The New York Times
June 23, 1999


Spanish Academy Allows 'Alcatraz.' But 'Guisqui'?


          MADRID, Spain -- Few places in Madrid are more exclusive than
          an austere mansion on Ruiz de Alarcon Street, just above the
          rambling Prado Museum.

          Loftiness is exuded from its marble halls, plush salons and shelves
          stacked with outsized books clad in fading vellum. All the portraits are of
          famous writers, here Lope de Vega, there Cervantes. This, the inner
          sanctum of the Spanish Royal Academy, is seldom seen by ordinary

          But for all its elitist aura, it is the people's business that goes on here, the
          business of the 400 million or so speakers of Spanish, which developed a
          millennium ago on the high plains of Castile and now ranks among the
          world's most widely spoken languages.

          Every Thursday, the 46-member Academy meets to "cleanse, fix and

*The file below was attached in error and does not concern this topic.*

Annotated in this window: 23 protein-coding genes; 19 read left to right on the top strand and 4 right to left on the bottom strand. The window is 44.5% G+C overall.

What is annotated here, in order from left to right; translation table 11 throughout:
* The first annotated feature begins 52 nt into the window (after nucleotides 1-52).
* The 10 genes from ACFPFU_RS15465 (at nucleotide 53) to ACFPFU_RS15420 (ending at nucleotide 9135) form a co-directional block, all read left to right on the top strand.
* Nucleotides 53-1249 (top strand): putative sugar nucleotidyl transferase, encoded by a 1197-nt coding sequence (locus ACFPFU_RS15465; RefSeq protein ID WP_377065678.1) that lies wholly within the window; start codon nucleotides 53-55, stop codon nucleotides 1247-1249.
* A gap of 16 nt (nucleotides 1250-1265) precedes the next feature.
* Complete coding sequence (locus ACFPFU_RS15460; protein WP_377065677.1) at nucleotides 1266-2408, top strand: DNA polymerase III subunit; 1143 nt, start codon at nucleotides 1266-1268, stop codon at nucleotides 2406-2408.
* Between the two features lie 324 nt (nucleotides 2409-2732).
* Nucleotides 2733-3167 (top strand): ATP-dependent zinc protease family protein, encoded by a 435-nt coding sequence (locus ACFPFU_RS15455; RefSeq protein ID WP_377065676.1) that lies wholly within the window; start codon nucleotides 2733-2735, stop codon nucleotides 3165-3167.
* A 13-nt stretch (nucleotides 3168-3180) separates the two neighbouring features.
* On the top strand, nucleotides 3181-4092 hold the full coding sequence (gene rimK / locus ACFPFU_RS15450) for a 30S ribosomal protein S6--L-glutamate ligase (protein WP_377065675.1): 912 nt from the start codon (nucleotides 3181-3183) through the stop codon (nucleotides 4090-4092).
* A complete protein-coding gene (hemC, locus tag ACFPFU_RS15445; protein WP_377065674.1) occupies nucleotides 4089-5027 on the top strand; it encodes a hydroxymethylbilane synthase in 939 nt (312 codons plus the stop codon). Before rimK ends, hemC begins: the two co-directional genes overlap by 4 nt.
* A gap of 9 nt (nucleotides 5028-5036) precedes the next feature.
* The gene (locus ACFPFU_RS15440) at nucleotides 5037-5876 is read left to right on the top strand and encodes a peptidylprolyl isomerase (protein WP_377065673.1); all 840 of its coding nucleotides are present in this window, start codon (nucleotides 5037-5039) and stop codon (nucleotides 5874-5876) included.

give splendor" to the Spanish language, as its motto promises, and to
          carry out its mandate to give awards, settle points of grammar and
          spelling and prepare the latest authoritative dictionary. It has done so
          since 1713.

          But if the Academy once ruled with absolute authority over the vast
          Spanish empire, the Americas now have their own language academies
          that propose home-grown changes. Disputes have even led to threats of
          linguistic schisms. So, with 9 out of 10 Spanish speakers now living
          outside Spain, the Royal Spanish Academy has learned to consult and

          "The stern matriarch in Madrid has become more like a benign
          grandmother," said an Argentine diplomat here. "She keeps an eye on her